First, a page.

LATE LAST WEEK, Politico released a leaked 105-page draft bill defining the House Republican plan to repeal/replace/repair/re-whatever the Affordable Care Act/Obamacare. The draft legislation was dated February 10, so likely it’s already out of date, though it is the best indication yet of their rapidly evolving intentions and fits with many of their prior recent proposals. So a big GOP move is getting close, and it’s not good. What’s important?
First, the ACA’s generous coverage expansion (for many, not all) through Medicaid expansion and private insurance subsidies would be drastically curtailed, leaving most of the 22 million who got either form of coverage without an affordable option.
Second, not only is the ACA Medicaid expansion repealed by 2019 (11 million people and counting), the plan would replace current Medicaid financing with a “per capita cap” by 2019, shrinking funding by hundreds of billions, perhaps more, over 10 years.
Third, lower and lower-middle income Americans who would lose Medicaid or private subsidies would be eligible for drastically reduced tax credits resembling a 6-foot ladder to escape a 12- foot hole, only varying by age. Those under 30 would get a $2,000 credit and those over 60 would get $4,000 – with other age groups qualifying for credits of $2,500, $3,000, and $3,500.
Fourth, standard national benefits in the ACA, called Essential Health Benefits, would end by 2020, including guaranteed coverage for prescription drugs, mental health and substance abuse services, maternity care, and more. States could set minimum benefits if they chose to.
Fifth, the bill eliminates the ACA’s tax hikes on wealthy households, drug-insurance-medical device companies, and tanning salons. Repealing the wealth taxes, especially on unearned income, would make this one of the biggest tax cuts for high income families ever, as low and lower middle income families lose support for health insurance.
Sixth, the one silver lining, House Speaker Paul Ryan’s stated intention to resurrect preexisting condition exclusions and medical underwriting for tens of millions of Americans who would be unable to maintain “continuous coverage” for at least 62 days is laid aside in favor of a one-year late enrollment penalty of 130 percent of the premium cost. Far better than his original idea, and far more punitive and expensive, by the way, than the ACA’s individual mandate. Much more is included and well-summarized in health care expert Tim Jost’s Health Affairs blog post on the leaked draft legislation.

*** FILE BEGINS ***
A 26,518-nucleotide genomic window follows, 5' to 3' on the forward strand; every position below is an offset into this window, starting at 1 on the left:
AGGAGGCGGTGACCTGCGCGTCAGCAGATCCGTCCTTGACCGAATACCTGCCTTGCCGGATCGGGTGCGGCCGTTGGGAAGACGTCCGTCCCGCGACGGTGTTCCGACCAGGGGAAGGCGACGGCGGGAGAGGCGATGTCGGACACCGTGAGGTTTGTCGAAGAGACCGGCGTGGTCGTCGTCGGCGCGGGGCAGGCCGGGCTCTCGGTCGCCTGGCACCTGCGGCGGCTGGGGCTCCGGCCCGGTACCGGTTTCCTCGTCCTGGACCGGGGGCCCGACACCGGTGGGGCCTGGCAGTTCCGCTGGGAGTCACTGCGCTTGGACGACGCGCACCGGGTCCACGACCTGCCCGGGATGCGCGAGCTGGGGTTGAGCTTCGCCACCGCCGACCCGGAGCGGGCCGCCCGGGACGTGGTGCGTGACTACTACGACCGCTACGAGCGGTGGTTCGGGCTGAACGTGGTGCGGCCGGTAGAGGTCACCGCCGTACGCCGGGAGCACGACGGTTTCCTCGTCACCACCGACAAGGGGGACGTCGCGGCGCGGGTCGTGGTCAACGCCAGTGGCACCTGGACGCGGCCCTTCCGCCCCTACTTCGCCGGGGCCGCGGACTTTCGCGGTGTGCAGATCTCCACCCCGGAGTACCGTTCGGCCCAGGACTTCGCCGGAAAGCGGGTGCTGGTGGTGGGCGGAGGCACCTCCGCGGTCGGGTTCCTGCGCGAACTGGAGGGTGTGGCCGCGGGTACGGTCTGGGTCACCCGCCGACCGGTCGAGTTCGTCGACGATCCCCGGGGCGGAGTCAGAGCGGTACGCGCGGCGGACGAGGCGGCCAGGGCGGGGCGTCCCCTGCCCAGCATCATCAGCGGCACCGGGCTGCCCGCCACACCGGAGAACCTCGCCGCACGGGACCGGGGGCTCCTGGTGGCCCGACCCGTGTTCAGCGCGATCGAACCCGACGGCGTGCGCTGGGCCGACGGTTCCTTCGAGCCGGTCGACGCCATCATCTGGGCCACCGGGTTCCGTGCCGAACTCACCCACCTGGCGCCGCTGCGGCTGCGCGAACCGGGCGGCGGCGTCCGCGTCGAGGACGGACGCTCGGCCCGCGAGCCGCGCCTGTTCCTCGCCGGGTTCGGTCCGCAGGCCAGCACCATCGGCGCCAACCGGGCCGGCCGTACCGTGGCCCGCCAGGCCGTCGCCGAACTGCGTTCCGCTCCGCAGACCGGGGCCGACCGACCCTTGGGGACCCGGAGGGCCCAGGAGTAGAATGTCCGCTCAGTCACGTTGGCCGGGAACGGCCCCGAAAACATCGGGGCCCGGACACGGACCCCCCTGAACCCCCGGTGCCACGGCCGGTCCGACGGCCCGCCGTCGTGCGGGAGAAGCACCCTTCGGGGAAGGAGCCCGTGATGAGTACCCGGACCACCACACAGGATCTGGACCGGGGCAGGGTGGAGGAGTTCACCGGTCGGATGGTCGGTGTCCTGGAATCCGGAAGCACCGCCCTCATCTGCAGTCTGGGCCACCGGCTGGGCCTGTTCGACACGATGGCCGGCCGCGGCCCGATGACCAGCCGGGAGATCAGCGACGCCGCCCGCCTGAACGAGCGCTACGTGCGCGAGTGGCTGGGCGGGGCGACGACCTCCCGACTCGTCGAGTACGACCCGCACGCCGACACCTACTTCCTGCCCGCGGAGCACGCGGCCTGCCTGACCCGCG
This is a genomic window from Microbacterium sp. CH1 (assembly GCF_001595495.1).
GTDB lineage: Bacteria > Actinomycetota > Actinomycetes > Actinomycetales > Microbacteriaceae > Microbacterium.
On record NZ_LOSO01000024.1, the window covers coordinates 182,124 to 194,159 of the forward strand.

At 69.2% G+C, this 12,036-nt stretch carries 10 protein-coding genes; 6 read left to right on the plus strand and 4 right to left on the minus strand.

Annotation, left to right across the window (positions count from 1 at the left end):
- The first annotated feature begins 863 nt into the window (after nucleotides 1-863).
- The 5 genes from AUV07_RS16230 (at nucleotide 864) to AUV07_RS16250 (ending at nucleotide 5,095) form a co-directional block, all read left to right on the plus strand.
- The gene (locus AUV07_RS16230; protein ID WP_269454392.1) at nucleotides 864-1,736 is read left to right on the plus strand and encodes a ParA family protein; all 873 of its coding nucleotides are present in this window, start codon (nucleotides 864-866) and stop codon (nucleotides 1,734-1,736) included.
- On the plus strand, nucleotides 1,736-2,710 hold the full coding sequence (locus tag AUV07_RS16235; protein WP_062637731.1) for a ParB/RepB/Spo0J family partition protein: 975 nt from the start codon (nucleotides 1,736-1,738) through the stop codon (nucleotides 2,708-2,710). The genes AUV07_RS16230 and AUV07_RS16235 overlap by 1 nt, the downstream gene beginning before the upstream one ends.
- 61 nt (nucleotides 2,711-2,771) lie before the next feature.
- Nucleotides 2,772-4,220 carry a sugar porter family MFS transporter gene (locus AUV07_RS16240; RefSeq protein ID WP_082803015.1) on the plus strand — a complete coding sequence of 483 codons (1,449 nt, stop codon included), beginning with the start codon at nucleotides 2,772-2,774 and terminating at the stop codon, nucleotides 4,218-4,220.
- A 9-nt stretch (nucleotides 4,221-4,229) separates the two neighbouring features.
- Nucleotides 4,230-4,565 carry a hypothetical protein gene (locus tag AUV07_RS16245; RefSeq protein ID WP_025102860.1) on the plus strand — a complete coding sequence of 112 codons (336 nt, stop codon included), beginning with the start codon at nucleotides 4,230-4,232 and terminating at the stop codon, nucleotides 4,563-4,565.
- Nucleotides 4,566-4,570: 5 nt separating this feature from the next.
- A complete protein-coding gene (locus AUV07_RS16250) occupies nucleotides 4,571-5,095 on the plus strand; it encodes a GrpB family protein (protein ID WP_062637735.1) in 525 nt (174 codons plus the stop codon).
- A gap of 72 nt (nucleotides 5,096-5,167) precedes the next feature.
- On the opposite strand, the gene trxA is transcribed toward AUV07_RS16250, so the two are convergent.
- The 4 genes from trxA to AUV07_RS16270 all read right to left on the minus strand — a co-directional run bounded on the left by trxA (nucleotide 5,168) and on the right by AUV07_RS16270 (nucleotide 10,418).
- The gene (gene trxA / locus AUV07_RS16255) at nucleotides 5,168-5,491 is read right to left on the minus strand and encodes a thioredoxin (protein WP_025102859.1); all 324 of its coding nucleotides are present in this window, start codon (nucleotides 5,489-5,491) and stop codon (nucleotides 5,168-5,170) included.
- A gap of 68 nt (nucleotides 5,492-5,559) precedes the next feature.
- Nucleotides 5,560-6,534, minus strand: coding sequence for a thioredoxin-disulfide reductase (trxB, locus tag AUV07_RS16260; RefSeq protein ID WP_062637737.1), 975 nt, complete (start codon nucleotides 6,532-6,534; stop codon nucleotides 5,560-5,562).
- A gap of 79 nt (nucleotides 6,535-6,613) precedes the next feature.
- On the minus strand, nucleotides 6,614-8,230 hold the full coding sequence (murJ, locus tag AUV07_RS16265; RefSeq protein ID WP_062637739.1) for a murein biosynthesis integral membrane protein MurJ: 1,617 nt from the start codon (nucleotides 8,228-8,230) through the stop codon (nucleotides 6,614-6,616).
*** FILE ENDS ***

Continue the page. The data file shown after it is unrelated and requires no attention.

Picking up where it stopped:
In the next week or so, the Congressional Budget Office will release estimates on cost and coverage impacts. Their estimate will provide the essential frame for the upcoming debate. Ryan and his team are determined to push this bill through the process as rapidly as possible.
This proposal, or something like it, likely will appeal to the House “Freedom Caucus” right-wingers. Whether the turbulent town meetings of the past month will have any impact on less conservative House Republicans is unclear. Ryan can afford to lose 20 votes from his Caucus, assuming no Democrats vote aye.
An all-important wild card are the nation’s governors, especially the 33 Republicans, 16 of whom lead states that expanded Medicaid under the ACA. Democratic governors will oppose the Medicaid rollback and financing changes, though, as Vox’s Sarah Kliff explains, Republican governors are open to a deal. For more from intrepid Sarah Kliff, see this “Governors-Only Discussion of Health Care Reform” prepared by Avalere Health.
If Ryan wins the House, far less sure is the Senate, where Republicans can lose only 2 of their 52 votes, and Alaska’s Lisa Murkowski has said no to cutting Medicaid and Planned Parenthood funding, both of which are in Ryan’s plan. Maine’s Susan Collins says she will reject any bill repealing Planned Parenthood funding. About 10 other Republican senators are waffling. Also, the Senate’s arcane reconciliation rules may jettison more than a few items on Ryan’s list.
What of Mr. Trump? His earlier statements about being a different kind of Republican when it comes to health care is a distant memory now: “I am going to take care of everybody. I don’t care if it costs me votes or not. Everybody’s going to be taken care of much better than they’re taken care of now.” The prospect to preserve key ACA elements appears ominous in the House and less so, though uncertain, in the Senate. The White House will cheer whatever they get from the Congress.
My Harvard colleague Michael Reich notes that the acid test for any national health reform, around the globe, is whether it can survive a change in national administration. Despite the many life-threatening episodes the ACA has faced since its signing in 2010, the existential threat to US health reform is now. This is our moment of truth and the acid test. If you care to participate in defending the ACA, there is no better way than to join the resistance, a new American movement called “Indivisible.” Check it out and give it a shot.